The majority of this Serbian documentary employs a visually captivating technique that could be described as mildly psychedelic. The images transition between each other at an extremely slow pace, creating a seamless and almost imperceptible transformation. As the film follows the life of 90-year-old Sofia Vujanovic, her voiceover narration is accompanied by subtle changes in the rural scenery, such as the shifting cracks in walls and the mutating forest vegetation of the Balkans. It seems as though an inevitable force, namely history, is constantly shaping and altering the physical world.
These geological forces also affect the human body: Vujanovic’s tattoo from Auschwitz has gradually moved down her arm over time. With a clear sense of purpose, she shares her journey towards activism: she was drawn to communism by her progressive classmates in rural areas; she was chosen as a cell leader during World War II due to being a woman and therefore less likely to draw attention; and she was horrified after taking her first life, an SS officer during a supply train raid. Vujanovic was eventually captured, tortured, and sent to Poland in darkness, with Czechoslovakian railway workers taunting the prisoners by shouting “Gas, gas!” She mistakenly thought they were being taken to a gas plant for work.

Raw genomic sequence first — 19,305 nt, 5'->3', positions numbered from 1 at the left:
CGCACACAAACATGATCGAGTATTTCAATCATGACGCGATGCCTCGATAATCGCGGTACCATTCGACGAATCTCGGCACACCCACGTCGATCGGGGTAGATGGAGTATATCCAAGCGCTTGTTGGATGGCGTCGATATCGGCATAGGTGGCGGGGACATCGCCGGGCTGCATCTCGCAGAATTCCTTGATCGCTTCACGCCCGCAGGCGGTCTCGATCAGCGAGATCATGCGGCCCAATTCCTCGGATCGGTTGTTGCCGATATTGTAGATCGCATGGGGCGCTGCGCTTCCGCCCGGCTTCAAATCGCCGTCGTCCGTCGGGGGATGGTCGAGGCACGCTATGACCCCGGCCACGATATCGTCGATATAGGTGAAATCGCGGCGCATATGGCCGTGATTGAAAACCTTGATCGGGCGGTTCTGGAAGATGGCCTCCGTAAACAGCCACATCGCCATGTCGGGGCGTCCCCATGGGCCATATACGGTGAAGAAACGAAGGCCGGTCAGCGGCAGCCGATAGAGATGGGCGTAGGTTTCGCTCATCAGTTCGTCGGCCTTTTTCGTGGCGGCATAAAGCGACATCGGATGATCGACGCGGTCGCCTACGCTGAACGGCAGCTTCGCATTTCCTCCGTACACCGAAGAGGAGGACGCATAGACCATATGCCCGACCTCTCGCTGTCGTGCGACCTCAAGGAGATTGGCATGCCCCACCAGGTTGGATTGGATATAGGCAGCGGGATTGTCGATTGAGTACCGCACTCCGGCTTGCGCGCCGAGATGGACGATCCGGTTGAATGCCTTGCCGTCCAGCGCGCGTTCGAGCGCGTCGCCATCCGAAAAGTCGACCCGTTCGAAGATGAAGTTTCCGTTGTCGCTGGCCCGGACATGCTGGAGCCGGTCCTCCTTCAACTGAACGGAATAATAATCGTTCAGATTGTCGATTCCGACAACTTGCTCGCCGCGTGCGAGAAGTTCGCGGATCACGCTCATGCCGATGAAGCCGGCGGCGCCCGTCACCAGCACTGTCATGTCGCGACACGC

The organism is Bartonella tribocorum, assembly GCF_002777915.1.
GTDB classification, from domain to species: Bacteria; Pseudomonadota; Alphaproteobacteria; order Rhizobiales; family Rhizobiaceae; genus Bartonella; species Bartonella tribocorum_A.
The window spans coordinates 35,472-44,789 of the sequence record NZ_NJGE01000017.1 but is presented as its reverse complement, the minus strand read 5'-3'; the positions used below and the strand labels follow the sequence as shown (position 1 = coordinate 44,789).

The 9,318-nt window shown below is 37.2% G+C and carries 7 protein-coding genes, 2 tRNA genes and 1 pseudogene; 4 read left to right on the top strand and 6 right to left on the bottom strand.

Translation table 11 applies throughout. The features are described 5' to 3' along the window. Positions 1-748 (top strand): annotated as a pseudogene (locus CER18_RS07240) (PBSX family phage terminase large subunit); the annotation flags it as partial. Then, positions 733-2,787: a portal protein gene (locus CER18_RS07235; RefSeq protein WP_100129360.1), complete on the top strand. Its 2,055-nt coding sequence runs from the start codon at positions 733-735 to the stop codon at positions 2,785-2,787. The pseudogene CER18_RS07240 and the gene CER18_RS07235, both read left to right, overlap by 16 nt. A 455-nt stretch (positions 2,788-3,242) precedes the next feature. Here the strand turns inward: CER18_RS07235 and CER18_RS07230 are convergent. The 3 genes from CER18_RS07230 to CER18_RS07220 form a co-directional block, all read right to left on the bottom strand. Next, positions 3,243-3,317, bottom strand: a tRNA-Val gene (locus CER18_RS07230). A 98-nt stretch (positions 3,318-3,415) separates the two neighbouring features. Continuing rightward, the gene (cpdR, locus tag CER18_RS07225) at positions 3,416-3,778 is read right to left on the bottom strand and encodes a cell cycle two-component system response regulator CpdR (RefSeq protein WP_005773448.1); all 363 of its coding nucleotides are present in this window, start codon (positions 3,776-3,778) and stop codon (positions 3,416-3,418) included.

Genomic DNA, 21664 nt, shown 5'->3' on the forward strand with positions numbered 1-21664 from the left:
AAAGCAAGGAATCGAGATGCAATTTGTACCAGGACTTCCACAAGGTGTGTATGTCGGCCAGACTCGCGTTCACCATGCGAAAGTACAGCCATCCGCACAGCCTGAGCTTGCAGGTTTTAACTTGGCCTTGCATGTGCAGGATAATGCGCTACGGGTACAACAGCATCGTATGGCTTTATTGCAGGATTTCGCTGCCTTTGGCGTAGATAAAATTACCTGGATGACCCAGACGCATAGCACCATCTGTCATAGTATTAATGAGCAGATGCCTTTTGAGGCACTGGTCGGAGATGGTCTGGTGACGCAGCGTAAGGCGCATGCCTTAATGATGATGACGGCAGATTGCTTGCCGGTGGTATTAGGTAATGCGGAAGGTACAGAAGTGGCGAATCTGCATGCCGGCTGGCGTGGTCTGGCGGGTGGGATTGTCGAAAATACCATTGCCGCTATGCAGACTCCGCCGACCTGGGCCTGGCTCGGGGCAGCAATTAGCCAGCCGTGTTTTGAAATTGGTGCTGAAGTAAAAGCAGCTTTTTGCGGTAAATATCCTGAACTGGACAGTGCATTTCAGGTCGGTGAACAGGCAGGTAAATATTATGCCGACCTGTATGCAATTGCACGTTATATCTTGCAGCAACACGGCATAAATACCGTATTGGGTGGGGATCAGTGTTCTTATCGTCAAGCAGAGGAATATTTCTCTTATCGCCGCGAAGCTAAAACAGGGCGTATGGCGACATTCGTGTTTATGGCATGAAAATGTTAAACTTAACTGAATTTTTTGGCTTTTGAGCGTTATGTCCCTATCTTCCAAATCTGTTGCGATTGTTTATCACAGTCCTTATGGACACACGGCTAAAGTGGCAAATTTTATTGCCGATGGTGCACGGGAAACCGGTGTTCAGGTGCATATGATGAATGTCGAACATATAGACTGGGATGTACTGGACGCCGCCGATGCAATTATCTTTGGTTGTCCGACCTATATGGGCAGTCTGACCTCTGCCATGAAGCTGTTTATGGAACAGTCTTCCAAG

The film, directed by Marta Popivoda, weaves together mysterious images with scenes of Vujanovic in her home. These shots are overlaid with diary entries and symbolic illustrations, subtly reminding us of history’s impact. However, Popivoda’s attempt to draw a connection to present-day fascism is not executed smoothly. Her mention of moving to Berlin with her partner Ana Vujanovic, as a form of protest against growing homophobia and capitalism in the Balkans, pales in comparison to the pensioner’s life-or-death resistance. While it is understandable that Ana Vujanovic, Sofia’s great-niece, would make the documentary personal, it feels incomplete as a warning against extremism in our current time.
The older woman’s life experiences, conveyed calmly by Popivoda, hold more weight. While we may initially be captivated by the images, our focus ultimately shifts to Vujanovic’s unwavering voice, a testament to the power of idealism and perseverance in passing down through time.
The documentary, Landscapes of Resistance, will be released on True Story on 2 February.